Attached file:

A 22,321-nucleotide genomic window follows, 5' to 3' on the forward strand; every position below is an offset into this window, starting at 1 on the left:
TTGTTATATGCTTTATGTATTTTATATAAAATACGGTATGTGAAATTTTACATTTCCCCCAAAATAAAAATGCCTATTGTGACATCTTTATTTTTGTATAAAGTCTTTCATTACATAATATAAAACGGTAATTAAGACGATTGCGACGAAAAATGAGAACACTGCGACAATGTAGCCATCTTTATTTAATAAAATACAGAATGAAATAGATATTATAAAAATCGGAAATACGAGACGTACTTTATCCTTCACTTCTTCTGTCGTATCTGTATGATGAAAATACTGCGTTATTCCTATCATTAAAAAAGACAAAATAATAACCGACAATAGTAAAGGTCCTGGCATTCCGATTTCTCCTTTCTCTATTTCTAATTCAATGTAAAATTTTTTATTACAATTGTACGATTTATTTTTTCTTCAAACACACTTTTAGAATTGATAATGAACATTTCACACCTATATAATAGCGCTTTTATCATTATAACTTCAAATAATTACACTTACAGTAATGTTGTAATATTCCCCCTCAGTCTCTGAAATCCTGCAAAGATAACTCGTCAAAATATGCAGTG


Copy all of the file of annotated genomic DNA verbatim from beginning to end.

A 22,321-nucleotide genomic window follows, 5' to 3' on the forward strand; every position below is an offset into this window, starting at 1 on the left:
TTGTTATATGCTTTATGTATTTTATATAAAATACGGTATGTGAAATTTTACATTTCCCCCAAAATAAAAATGCCTATTGTGACATCTTTATTTTTGTATAAAGTCTTTCATTACATAATATAAAACGGTAATTAAGACGATTGCGACGAAAAATGAGAACACTGCGACAATGTAGCCATCTTTATTTAATAAAATACAGAATGAAATAGATATTATAAAAATCGGAAATACGAGACGTACTTTATCCTTCACTTCTTCTGTCGTATCTGTATGATGAAAATACTGCGTTATTCCTATCATTAAAAAAGACAAAATAATAACCGACAATAGTAAAGGTCCTGGCATTCCGATTTCTCCTTTCTCTATTTCTAATTCAATGTAAAATTTTTTATTACAATTGTACGATTTATTTTTTCTTCAAACACACTTTTAGAATTGATAATGAACATTTCACACCTATATAATAGCGCTTTTATCATTATAACTTCAAATAATTACACTTACAGTAATGTTGTAATATTCCCCCTCAGTCTCTGAAATCCTGCAAAGATAACTCGTCAAAATATGCAGTG